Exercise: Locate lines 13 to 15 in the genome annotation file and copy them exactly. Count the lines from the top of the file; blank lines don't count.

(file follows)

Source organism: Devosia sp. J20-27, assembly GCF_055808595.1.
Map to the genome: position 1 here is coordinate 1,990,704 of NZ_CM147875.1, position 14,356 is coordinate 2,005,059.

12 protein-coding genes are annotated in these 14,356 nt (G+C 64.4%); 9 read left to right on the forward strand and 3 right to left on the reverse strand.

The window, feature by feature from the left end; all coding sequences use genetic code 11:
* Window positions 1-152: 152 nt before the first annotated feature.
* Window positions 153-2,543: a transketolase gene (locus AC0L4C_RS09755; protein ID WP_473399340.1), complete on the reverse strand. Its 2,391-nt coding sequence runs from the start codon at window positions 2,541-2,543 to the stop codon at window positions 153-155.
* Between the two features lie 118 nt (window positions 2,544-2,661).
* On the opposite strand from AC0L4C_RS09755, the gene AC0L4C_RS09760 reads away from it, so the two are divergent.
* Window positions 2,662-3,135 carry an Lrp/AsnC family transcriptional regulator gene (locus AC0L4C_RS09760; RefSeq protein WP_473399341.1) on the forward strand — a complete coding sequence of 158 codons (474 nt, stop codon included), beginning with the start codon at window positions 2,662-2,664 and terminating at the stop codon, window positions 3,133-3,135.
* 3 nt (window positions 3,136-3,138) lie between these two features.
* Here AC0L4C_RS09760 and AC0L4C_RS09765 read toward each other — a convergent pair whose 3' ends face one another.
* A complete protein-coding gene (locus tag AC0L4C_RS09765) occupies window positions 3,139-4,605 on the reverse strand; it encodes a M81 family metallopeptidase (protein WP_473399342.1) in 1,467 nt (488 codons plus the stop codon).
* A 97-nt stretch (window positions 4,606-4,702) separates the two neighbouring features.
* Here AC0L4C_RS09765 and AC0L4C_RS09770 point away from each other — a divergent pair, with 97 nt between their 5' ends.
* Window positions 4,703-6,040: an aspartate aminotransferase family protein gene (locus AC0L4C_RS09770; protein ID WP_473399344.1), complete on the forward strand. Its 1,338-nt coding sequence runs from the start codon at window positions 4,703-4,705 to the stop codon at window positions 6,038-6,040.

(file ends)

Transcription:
* A 97-nt stretch (window positions 4,606-4,702) separates the two neighbouring features.
* Here AC0L4C_RS09765 and AC0L4C_RS09770 point away from each other — a divergent pair, with 97 nt between their 5' ends.
* Window positions 4,703-6,040: an aspartate aminotransferase family protein gene (locus AC0L4C_RS09770; protein ID WP_473399344.1), complete on the forward strand. Its 1,338-nt coding sequence runs from the start codon at window positions 4,703-4,705 to the stop codon at window positions 6,038-6,040.